#OnTheRoadHome Blog part fourteen in a series

#OnTheRoadHome Blog part fourteen in a series

My Mother and the Evolution of Consciousness
Part I


My daughter said to me the other day “Isn’t it amazing how we can receive the most Divine understanding, have moments of deepest connection, and still act like jerks?” Thank you, Isabella. Well said. We sure have our work cut out for us.


One of the things I love about the writing I shared in Book I, The Road Home: A Light In The Darkness, is that all the wisdom I received was in direct response to my asking about my perceived shortcomings. Through my writing, I came to understand that we are not really ”jerks,” but we sure do have a long way to go in our evolution out of the blindness of ego consciousness. And maybe all our “jerkiness” could be the signal to get on the road a little sooner!


These next three blogs are going to be a series taken from the beginning of my next book. They are about my mother. I am a little embarrassed to say that for most of my life I felt entitled to my jerkiness with my mother. Maybe we all feel entitled to “not heal” the relationships that have hurt us the most. Or we feel we must forgive no matter what. I preferred avoiding thoughts of my mother altogether until I finished my first book, and then quite unexpectedly, that was simply not a choice. My personality was perfectly satisfied with avoidance; my Soul had other ideas.


The following is taken from the Introduction to Book II, which I am planning to call The Road Home Book II: Into the Fire. I have broken it up into several consecutive pieces.


“I have to tell you that as exciting as it was to actually complete and print Book I, on the eve of publication I found myself standing in an unexpected Fire. Well, it wasn’t really unexpected. I knew that Fire was there, but I had been deliberately avoiding it. So it wasn’t until I turned around to face it that I realized how very hot that Fire was. I’m talking about my present day family. What would they think of all I had written? What new position of alienation would I find myself in now? Why was this always the next leg of the journey, the next Fire I had to walk through—speaking something that would surely make my life more difficult, perhaps more dangerous, and potentially hurt or offend people I love? But of course, by now I know the answer to that question. Exactly this has been a big part of my journey, whether my personality likes it or not. And there is such a profound feeling that it is exactly this Fire that I came here to stand in and not be burned. It’s just that it felt so hot as far as my present day family was concerned.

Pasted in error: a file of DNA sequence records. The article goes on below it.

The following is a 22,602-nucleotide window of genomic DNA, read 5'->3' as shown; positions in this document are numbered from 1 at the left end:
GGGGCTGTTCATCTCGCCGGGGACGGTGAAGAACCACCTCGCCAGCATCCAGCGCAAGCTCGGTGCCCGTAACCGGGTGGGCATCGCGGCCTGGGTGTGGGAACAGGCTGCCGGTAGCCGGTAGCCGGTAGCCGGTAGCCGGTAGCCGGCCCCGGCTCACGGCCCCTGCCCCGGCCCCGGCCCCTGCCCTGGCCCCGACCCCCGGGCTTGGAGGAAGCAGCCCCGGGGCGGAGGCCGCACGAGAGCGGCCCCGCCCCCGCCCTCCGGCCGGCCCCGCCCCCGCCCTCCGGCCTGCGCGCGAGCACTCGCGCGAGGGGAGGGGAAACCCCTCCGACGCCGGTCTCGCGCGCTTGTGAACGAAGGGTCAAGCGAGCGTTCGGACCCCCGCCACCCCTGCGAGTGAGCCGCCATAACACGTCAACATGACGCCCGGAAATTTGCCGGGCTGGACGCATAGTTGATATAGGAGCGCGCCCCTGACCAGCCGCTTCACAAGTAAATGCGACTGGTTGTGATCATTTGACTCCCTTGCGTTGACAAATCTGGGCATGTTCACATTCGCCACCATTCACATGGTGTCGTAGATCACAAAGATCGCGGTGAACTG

On the other hand, I hoped that publishing the book could be a great relief. Okay—THIS is who I am, this is who I have always been, and this is my truth, for better or for worse… sigh…


It’s one thing to write your heart out. It’s quite another to have your writing read by others. And it’s a completely different confrontation to have it be read by people who are actually part of your story and not necessarily portrayed in the most favorable light. I have no problem talking about some of the unattractive parts of my own personality—my powerlessness, anxiety and depression, my back sheep identity, my pre-occupation with pain and darkness. Some people said it was courageous to write so vulnerably, but it really didn’t take courage. I had to speak. Tell me, if your child was drowning and you had to jump into a raging river to save her, would you call it bravery if you made the leap? No, I don’t think so. You do what you have to do. Well, a part of me was drowning and there really was no choice but to jump in.


Don’t get me wrong. There is vulnerability, but it does not lie in my personal saga—the vulnerability is about saying I heard messages from a Divine Source.


When the last edits of my manuscript were near completion and the book was about to go into print, I found myself sobbing with my husband and son Eddie over my birthday dinner in a fancy restaurant in Denver. Long and short of it—it finally broke through to consciousness that my family would very likely be hurt, disbelieving, or excruciatingly uncomfortable with my childhood memories and my past life recollections. I did not want to hurt anyone. The point of my book was not at all about childhood pain or past life trauma. The point of my book was the incredible and unexpected good that came out of it. The point was that each person’s solitary journey from Darkness to Light can open into the Road we all walk together. The point was that there is a Divine Presence that is waiting to help us find our way.


But I didn’t think my family would see it that way. And I suddenly realized that I really cared about that.


The Road Home: A Light In The Darkness


  1. Sheryl Stradling

    Excellent point,Phyllis. I’m not as far along in my writing process as you, but I can already feel the heat and see the flames. I’m also telling my personal story and anticipate my family members will not remember situations as I do and may not appreciate my point of view either. In some cases they will think I’ve been far too kind and in others, brutal to the point of cruelty, but again I have to be honest, tell it the way I saw it, and move on. I believe this will help them move on, too. I’m all for honesty with feelings – it may fan the flames, but ultimately I believe truth heals. Thanks for your honesty too!

    • Phyllis Leavitt

      Thank you for your wonderful comment. I really appreciate the feedback. Such a journey to be our true selves– but so worth it!

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